Why does time stop in the event horizon of a blackhole? Or at least slow down, from what i know.
It depends on the reference frame. Something falling in experiences no effect on time. However a distant observer would see the object as slowing down and never quite falling in.
The explnation is in the equations of General Relativity. (I am no expert).
leonard susskind describes it pretty good on youtube classic mechanics lectures from stanford university really learned a lot from his lecture heavy into math if you ask me but he says it elementary math
Good question, I included kind of half and answer in a post in your "Dark Matter evidence" thread, here:
Mr Marcus, the link given by you helped a lot. Please correct me if I am wrong: time does not actually decrease, but it appears to be slowed down due to red shift or blue shift.
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Time dilation really does occur, it's not just a result of red shift.
I think people can have different perspectives on appearance vs. reality, Manraj.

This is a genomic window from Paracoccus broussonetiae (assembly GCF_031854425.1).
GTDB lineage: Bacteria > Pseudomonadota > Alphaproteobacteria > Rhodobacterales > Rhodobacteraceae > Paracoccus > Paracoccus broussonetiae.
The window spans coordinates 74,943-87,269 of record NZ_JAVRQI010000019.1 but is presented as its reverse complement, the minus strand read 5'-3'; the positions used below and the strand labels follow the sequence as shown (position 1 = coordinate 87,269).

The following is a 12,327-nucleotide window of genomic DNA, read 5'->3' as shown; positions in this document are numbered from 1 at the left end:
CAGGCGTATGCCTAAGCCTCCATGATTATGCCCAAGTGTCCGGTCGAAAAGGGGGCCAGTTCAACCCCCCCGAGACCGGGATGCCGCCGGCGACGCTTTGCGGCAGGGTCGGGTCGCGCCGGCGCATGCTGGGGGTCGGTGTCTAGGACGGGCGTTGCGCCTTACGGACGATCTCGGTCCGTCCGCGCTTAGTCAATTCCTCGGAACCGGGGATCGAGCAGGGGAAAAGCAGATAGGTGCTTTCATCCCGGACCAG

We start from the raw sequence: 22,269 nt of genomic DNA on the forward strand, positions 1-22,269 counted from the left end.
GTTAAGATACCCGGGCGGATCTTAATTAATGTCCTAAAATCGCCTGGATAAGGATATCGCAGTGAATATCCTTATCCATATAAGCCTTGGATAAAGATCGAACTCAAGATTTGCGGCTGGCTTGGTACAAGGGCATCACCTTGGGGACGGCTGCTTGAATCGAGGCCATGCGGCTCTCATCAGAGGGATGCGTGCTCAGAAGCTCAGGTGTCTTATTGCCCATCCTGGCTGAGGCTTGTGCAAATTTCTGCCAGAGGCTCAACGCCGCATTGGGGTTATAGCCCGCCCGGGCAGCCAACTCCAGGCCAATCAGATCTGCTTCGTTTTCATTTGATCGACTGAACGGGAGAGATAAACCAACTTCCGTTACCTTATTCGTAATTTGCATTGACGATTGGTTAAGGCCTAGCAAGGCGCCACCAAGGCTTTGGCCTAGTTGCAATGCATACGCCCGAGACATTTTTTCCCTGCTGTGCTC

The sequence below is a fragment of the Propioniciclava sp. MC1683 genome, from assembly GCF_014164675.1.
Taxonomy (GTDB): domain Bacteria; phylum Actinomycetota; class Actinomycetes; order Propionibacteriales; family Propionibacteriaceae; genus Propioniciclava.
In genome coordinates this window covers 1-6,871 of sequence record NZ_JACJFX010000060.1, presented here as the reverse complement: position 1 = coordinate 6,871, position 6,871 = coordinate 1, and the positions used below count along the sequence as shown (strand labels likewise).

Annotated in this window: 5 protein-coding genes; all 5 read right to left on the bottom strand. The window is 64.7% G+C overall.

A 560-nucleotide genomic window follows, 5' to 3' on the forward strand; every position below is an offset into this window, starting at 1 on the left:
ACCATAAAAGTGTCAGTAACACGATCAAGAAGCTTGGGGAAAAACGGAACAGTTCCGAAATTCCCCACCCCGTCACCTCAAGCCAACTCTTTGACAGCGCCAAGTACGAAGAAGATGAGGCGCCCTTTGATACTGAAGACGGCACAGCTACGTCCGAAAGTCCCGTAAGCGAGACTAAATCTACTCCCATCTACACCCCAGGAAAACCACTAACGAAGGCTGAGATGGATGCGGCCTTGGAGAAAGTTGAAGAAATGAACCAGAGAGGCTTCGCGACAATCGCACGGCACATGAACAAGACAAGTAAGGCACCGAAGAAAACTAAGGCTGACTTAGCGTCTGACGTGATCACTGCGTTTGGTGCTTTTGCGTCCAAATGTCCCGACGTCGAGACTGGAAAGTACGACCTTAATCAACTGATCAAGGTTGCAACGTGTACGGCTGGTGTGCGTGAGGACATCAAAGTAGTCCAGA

Personally I consider gravitational time dilation to be absolutely real! And I consider it to be the same phenomenon as gravitational redshift.
Deeper down clocks run slower, the evolution of physical states is slower, the atoms in the downstairs laser vibrate slower, so the light it makes is redder---all from the standpoint of the guy upstairs.
The gravitational time dilation is what CAUSES the gravitational redshift. So both are actually real. That is just how I see it. Other people may have different ways to understand it.
I can see no other explanation for the gravitational redshift. Can you?
I think the way they experimentally TEST these gravitational effects is by sending light (or other electromagnetic signals) back and forth between "upstairs" and "downstairs" atomic clocks and other devices.
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